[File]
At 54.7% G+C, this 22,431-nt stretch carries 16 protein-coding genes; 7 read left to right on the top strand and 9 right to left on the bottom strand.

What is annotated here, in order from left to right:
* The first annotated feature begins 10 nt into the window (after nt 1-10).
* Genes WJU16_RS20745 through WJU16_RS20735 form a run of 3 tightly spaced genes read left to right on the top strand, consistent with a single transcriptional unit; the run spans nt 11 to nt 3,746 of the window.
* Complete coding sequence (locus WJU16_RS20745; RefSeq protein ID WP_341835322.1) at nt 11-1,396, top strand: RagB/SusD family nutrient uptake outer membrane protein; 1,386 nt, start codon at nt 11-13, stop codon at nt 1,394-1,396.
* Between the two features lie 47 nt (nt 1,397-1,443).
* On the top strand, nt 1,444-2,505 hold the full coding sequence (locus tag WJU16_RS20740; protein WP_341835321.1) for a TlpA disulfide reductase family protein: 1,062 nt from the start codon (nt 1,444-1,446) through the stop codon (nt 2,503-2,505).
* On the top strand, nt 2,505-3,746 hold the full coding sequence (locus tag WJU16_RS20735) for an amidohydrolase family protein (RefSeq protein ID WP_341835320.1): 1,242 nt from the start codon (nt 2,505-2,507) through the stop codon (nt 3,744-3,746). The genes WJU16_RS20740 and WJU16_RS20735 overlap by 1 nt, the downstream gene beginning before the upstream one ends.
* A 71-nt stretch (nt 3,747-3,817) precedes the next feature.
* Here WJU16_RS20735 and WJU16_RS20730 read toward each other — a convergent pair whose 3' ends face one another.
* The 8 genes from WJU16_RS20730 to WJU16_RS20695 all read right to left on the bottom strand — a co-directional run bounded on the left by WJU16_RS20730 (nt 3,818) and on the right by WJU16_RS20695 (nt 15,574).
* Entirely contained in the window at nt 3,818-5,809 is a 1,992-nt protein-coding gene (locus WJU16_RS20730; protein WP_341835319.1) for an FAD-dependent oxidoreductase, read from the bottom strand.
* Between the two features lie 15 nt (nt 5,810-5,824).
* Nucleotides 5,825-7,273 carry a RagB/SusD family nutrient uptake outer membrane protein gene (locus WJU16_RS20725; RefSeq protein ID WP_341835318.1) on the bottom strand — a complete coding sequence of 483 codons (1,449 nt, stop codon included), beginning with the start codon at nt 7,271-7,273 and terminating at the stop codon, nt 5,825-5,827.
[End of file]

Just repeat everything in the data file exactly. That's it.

At 54.7% G+C, this 22,431-nt stretch carries 16 protein-coding genes; 7 read left to right on the top strand and 9 right to left on the bottom strand.

What is annotated here, in order from left to right:
* The first annotated feature begins 10 nt into the window (after nt 1-10).
* Genes WJU16_RS20745 through WJU16_RS20735 form a run of 3 tightly spaced genes read left to right on the top strand, consistent with a single transcriptional unit; the run spans nt 11 to nt 3,746 of the window.
* Complete coding sequence (locus WJU16_RS20745; RefSeq protein ID WP_341835322.1) at nt 11-1,396, top strand: RagB/SusD family nutrient uptake outer membrane protein; 1,386 nt, start codon at nt 11-13, stop codon at nt 1,394-1,396.
* Between the two features lie 47 nt (nt 1,397-1,443).
* On the top strand, nt 1,444-2,505 hold the full coding sequence (locus tag WJU16_RS20740; protein WP_341835321.1) for a TlpA disulfide reductase family protein: 1,062 nt from the start codon (nt 1,444-1,446) through the stop codon (nt 2,503-2,505).
* On the top strand, nt 2,505-3,746 hold the full coding sequence (locus tag WJU16_RS20735) for an amidohydrolase family protein (RefSeq protein ID WP_341835320.1): 1,242 nt from the start codon (nt 2,505-2,507) through the stop codon (nt 3,744-3,746). The genes WJU16_RS20740 and WJU16_RS20735 overlap by 1 nt, the downstream gene beginning before the upstream one ends.
* A 71-nt stretch (nt 3,747-3,817) precedes the next feature.
* Here WJU16_RS20735 and WJU16_RS20730 read toward each other — a convergent pair whose 3' ends face one another.
* The 8 genes from WJU16_RS20730 to WJU16_RS20695 all read right to left on the bottom strand — a co-directional run bounded on the left by WJU16_RS20730 (nt 3,818) and on the right by WJU16_RS20695 (nt 15,574).
* Entirely contained in the window at nt 3,818-5,809 is a 1,992-nt protein-coding gene (locus WJU16_RS20730; protein WP_341835319.1) for an FAD-dependent oxidoreductase, read from the bottom strand.
* Between the two features lie 15 nt (nt 5,810-5,824).
* Nucleotides 5,825-7,273 carry a RagB/SusD family nutrient uptake outer membrane protein gene (locus WJU16_RS20725; RefSeq protein ID WP_341835318.1) on the bottom strand — a complete coding sequence of 483 codons (1,449 nt, stop codon included), beginning with the start codon at nt 7,271-7,273 and terminating at the stop codon, nt 5,825-5,827.